Torr woke up inside a dimly lit hut with Brenya’s face hovering only inches above his. Even this close he couldn’t tell her age, but she looked older than when he’d last seen her, and more tired.
Movement within her eyes caught his attention, reminding him that this woman was not Sentinel or human. She was Athanasian—an ancient race of beings who’d birthed his kind as well as the Sanguinar and Slayers.
She didn’t blink, and he swore her irises looked exactly like leaden waves kicked up by a storm.
Like all the Athanasians he’d met, there was an unearthly quality to her—a kind of power that radiated out of her that he could only imagine possessing.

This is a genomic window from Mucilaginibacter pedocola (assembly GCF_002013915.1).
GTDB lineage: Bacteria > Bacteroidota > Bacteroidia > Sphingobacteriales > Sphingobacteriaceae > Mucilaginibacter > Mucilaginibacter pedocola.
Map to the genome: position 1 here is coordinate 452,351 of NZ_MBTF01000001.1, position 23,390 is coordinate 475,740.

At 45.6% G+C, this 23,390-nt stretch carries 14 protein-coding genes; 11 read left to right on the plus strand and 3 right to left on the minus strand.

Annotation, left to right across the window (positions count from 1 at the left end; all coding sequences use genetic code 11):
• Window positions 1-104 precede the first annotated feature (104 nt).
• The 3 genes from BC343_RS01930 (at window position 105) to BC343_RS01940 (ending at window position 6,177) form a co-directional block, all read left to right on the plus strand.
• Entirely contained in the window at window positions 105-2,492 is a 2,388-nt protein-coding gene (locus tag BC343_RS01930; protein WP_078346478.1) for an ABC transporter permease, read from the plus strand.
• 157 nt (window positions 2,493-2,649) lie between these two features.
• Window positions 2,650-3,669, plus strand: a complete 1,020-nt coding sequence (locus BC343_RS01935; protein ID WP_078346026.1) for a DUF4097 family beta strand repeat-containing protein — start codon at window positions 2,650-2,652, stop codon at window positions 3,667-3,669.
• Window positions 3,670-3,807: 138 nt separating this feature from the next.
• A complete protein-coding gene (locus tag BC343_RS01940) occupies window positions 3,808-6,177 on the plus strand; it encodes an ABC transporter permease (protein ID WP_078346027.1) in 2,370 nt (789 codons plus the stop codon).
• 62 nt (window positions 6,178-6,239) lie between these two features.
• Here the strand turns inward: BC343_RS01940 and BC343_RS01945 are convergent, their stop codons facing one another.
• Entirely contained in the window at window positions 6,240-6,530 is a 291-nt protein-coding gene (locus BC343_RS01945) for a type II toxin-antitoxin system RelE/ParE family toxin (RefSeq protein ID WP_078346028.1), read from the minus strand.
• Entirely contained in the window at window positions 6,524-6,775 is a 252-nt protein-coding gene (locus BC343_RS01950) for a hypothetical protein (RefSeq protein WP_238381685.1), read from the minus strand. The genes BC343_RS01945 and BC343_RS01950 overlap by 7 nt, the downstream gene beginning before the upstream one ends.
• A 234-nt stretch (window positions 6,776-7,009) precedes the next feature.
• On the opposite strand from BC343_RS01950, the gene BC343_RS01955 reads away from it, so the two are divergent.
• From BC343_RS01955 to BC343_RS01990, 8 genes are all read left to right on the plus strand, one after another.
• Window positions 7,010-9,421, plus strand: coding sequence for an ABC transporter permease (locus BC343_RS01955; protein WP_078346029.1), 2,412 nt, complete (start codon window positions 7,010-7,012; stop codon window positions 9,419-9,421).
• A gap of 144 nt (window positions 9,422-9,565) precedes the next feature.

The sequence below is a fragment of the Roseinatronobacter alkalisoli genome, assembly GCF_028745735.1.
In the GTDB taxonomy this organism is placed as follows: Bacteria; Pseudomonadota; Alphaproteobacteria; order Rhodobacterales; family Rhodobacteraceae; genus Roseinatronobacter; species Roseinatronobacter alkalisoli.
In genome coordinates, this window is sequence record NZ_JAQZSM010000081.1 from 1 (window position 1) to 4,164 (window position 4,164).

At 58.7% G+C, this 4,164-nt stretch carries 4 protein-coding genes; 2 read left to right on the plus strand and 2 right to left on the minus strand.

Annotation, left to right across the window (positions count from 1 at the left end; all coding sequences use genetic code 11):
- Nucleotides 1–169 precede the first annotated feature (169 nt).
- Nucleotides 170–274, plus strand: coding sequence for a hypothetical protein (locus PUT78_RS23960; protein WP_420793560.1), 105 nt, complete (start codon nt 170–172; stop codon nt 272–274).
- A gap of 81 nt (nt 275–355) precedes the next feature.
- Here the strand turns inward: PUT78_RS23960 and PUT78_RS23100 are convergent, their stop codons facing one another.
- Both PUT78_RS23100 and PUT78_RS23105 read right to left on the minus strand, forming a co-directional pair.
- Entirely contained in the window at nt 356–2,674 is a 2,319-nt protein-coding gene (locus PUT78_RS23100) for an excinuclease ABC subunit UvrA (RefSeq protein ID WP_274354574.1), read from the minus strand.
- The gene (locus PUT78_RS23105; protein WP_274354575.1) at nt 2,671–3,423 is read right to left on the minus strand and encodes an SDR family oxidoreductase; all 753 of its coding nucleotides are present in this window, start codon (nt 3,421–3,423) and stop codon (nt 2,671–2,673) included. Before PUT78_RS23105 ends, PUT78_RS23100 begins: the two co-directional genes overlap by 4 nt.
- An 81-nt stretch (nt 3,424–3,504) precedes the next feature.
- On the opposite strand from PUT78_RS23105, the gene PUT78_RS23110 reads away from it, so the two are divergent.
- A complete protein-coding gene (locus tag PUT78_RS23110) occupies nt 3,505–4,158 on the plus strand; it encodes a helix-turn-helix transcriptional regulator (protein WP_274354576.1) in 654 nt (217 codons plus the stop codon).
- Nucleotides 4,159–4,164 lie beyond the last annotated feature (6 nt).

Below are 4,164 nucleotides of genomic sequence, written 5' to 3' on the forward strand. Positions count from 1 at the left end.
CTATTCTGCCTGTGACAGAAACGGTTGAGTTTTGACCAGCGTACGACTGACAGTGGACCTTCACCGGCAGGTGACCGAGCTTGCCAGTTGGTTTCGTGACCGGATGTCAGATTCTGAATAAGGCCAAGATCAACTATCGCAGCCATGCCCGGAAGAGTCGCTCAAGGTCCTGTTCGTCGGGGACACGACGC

The disorientation cleared, and the spinning in his head slowed until he remembered where he was. “Did I kill the lizard?”
“Yes. We will eat well tonight,” she said, easing back out of his personal space. Bits of fur and feathers were laced through her long silver hair. It swept over his bare chest as she moved, and the branches of his lifemark—the image of a tree embedded in his skin—trembled in response to her power.
Torr stomach heaved, and he wasn’t sure if it was the thought of eating the giant lizard, the concussion, or Brenya’s nearness that caused it. He swallowed down his nausea. “Is everyone okay?”
“Even Grace? Is she alive?”
Brenya paused, frowning as if searching for the right words. “Parts of her are.”
He was stunned silent for a moment, trying to figure out if he was hearing her correctly or if his concussion was playing tricks on him. “Parts?”
“It is too complicated for someone of your limited abilities to understand.”